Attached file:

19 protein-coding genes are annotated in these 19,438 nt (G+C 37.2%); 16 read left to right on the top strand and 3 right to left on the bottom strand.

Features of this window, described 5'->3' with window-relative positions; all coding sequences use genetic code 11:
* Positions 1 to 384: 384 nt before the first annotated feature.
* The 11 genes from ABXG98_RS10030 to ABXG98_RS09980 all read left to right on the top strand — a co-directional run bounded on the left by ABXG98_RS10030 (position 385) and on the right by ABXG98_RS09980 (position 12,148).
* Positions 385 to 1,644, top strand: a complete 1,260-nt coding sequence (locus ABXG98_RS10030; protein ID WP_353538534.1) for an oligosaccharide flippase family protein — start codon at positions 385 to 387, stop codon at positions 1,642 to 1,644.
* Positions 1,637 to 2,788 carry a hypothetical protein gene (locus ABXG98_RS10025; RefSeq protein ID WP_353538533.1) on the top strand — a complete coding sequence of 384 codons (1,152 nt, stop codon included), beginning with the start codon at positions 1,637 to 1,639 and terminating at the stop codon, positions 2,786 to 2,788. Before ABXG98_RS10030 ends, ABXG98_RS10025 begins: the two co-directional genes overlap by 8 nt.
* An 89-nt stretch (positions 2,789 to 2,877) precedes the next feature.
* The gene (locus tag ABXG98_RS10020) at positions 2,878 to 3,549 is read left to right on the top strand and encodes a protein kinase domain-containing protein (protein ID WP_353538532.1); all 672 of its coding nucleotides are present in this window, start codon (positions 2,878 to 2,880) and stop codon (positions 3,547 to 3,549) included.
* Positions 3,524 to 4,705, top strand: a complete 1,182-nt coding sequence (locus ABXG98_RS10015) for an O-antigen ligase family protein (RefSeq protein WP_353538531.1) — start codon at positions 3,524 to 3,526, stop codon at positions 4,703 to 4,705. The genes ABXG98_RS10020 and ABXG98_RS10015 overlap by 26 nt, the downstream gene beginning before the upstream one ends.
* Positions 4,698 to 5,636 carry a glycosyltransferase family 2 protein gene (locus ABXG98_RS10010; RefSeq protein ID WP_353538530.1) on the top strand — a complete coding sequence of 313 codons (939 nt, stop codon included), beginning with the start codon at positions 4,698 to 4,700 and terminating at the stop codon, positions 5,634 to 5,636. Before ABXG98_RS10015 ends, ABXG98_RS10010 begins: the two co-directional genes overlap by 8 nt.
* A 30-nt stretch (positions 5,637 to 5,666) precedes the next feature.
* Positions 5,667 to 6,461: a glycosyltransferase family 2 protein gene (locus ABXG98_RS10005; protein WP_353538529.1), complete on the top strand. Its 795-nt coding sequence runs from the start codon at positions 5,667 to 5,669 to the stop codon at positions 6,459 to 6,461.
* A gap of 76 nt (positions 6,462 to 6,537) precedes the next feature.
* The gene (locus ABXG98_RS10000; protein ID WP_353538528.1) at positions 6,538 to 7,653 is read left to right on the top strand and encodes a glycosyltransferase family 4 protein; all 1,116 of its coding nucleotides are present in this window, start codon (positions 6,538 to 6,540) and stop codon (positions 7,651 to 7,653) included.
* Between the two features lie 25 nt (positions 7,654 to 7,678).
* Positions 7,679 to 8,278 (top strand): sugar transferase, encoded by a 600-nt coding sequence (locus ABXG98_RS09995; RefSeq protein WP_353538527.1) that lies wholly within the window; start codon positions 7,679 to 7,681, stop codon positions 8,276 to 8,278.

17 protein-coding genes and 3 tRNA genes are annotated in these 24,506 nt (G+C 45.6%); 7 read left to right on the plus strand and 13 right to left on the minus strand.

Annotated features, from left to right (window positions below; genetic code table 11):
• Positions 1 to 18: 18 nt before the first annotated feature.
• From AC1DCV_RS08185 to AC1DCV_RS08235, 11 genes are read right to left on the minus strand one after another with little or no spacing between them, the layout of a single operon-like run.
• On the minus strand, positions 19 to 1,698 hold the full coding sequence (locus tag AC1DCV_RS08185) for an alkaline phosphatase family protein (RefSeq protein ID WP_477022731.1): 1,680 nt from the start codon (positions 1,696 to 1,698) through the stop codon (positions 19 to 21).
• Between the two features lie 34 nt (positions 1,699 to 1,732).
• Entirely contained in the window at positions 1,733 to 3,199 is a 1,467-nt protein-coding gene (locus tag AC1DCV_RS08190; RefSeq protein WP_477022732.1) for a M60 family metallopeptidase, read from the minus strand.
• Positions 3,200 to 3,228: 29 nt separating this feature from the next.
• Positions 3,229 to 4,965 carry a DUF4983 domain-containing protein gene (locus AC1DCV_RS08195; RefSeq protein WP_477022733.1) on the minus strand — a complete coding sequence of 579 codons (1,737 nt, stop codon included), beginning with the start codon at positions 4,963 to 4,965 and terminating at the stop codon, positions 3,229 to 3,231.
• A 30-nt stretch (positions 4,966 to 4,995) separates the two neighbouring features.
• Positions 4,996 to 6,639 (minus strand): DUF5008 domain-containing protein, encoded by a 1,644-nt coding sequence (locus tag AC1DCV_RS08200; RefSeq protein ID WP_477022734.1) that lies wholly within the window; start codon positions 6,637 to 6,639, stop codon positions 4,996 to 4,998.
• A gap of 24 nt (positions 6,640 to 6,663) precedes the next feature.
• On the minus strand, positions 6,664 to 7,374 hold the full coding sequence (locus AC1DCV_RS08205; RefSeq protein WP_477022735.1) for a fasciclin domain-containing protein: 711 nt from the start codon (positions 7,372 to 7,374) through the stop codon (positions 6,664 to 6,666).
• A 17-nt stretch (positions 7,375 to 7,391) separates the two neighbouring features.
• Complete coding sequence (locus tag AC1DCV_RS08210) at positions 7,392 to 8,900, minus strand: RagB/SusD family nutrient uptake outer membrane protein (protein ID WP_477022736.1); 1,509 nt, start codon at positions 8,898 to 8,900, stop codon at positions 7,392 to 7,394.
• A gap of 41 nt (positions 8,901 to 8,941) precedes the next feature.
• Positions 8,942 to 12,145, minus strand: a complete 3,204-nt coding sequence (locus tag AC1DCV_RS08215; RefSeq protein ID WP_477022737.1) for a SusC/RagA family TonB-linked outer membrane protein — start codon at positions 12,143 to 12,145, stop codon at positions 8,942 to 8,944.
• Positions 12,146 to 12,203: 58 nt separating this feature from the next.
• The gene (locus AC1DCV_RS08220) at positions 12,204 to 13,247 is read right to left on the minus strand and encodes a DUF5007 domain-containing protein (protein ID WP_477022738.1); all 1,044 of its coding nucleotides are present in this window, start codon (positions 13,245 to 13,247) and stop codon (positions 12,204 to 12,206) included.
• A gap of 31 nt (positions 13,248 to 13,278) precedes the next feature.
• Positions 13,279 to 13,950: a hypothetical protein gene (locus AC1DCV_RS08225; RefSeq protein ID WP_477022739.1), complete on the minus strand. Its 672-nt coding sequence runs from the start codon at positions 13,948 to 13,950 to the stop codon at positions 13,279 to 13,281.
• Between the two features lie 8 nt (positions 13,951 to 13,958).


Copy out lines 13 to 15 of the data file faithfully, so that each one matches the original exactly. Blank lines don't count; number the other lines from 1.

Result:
* A gap of 76 nt (positions 6,462 to 6,537) precedes the next feature.
* The gene (locus ABXG98_RS10000; protein ID WP_353538528.1) at positions 6,538 to 7,653 is read left to right on the top strand and encodes a glycosyltransferase family 4 protein; all 1,116 of its coding nucleotides are present in this window, start codon (positions 6,538 to 6,540) and stop codon (positions 7,651 to 7,653) included.
* Between the two features lie 25 nt (positions 7,654 to 7,678).